“Doing the Cajal” for a living

Greg-DunnThe first assignment of the class is a undoubtedly a challenge: selecting one individual neuron from a brain slice processed with Golgi stain and replicating the complex shape of neural cells by drawing it out. This is exactly what scientists such as Ramon y Cajal would do before cameras could be attached to microscopes .Considered by many as the father of neuroscience, Santiago Ramon y Cajal proposed the Neural Doctrine after spending many hours working on impressive replications of different neurons stained with Golgi.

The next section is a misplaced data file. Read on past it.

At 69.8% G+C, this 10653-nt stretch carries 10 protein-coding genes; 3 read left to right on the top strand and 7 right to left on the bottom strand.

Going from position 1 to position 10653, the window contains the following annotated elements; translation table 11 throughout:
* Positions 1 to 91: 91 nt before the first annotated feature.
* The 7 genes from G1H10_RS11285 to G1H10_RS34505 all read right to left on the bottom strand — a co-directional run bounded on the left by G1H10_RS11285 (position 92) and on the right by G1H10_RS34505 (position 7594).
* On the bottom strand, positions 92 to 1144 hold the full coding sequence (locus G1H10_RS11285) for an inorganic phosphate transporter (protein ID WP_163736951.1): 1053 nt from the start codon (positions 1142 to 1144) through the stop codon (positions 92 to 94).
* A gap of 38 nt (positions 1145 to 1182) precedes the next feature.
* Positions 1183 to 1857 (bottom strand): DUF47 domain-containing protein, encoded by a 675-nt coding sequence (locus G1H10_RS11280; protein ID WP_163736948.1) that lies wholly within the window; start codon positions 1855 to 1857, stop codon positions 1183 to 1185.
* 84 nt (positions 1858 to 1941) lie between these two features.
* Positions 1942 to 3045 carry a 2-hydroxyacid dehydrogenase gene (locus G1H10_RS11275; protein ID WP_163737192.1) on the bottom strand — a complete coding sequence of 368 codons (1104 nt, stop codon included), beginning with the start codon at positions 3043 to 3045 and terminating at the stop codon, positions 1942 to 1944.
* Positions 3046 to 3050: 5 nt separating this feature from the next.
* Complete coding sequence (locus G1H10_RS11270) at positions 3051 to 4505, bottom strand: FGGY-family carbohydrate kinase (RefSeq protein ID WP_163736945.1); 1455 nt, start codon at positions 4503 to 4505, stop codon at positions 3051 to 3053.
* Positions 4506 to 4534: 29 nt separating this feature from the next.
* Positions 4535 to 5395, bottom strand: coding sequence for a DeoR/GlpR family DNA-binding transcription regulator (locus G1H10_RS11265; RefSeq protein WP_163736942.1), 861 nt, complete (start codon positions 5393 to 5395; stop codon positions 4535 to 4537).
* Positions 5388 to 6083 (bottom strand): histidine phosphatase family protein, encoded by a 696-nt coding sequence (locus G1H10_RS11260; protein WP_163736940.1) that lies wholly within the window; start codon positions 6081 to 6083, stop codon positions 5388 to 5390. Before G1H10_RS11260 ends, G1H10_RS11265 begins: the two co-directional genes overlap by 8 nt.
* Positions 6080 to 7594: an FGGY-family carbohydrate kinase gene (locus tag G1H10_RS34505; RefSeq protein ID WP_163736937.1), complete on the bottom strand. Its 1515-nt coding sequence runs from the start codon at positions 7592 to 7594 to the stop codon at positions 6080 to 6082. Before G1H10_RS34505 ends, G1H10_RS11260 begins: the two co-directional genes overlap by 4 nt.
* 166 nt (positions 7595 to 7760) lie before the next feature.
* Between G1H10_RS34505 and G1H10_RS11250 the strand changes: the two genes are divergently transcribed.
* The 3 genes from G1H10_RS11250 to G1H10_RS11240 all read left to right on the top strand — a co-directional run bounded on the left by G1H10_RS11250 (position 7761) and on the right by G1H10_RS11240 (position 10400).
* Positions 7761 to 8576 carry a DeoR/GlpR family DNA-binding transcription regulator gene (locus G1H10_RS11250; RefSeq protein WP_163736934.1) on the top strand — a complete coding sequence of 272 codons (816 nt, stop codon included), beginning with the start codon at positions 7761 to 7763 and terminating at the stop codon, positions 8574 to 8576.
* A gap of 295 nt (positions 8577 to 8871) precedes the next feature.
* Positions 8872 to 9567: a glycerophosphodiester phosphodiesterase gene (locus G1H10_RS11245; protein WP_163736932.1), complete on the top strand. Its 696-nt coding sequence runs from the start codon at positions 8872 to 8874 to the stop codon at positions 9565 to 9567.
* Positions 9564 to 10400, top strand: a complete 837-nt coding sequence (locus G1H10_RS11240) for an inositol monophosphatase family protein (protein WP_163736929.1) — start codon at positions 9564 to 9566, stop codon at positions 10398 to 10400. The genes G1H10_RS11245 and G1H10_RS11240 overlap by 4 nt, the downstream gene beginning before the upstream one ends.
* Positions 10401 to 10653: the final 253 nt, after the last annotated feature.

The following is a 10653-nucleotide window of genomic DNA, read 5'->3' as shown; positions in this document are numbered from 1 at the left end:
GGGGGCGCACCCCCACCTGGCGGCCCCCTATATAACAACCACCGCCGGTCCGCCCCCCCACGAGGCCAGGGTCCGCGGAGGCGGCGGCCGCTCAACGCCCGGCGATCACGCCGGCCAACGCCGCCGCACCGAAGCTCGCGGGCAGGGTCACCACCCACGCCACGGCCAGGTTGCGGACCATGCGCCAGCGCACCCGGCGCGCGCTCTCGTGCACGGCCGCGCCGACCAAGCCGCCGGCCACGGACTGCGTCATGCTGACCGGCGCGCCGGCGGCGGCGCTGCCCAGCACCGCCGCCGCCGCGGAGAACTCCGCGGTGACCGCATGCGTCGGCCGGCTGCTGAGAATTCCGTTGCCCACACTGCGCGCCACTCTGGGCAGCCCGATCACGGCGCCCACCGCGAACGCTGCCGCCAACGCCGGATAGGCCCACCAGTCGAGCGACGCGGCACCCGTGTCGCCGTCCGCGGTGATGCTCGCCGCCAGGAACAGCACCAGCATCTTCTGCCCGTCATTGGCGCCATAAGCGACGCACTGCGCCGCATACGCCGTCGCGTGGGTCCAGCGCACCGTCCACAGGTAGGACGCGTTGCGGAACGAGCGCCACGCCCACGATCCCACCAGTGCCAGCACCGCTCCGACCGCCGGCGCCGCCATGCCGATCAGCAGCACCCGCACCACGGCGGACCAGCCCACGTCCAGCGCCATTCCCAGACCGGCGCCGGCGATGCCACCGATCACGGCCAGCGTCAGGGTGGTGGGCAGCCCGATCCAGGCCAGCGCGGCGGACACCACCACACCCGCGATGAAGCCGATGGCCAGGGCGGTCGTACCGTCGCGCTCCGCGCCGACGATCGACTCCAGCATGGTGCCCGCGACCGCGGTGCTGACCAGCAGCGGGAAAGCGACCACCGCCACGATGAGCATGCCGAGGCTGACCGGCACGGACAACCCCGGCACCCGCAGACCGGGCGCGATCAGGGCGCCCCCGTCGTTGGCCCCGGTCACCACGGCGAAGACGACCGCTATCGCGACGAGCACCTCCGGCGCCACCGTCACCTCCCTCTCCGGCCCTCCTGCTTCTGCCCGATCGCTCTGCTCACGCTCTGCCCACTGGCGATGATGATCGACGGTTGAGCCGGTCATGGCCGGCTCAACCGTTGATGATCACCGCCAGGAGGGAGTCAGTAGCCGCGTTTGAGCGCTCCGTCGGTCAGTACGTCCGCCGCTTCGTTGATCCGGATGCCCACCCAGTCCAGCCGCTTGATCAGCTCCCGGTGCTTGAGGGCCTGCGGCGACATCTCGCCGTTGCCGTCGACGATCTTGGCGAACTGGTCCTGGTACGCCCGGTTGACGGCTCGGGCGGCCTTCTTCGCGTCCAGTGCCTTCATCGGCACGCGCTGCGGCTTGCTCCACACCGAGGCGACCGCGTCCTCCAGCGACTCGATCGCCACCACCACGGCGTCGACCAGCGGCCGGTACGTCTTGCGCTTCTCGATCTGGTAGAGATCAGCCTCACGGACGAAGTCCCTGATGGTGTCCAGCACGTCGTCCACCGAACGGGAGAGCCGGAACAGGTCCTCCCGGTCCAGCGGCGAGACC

R&C actually wanted to be an artist – however, his father wanted him to become a doctor (classic). With the medical background, R&C became chair of Normal and Pathological Histology at the university of Barcelona in 1887. He was truly a master of histology (processing of biological tissues): he perfected the Golgi stain to improve the quality of his work and, after many unbelievably precise drawings, propose the Neural Doctrine.

Greg Dunn went through a similar struggle a few years ago. He had always been into art, but got his PhD in neuroscience from Penn in 2011. Instead of working in a lab or industry, he decided to use his scientific knowledge to make amazing artistic renditions of the nervous system using a technique called microetching.


I’m posting a link to a video describing the process of microetching by Dunn. Trust me, watching this is most definitely worth 2 minutes of your life!

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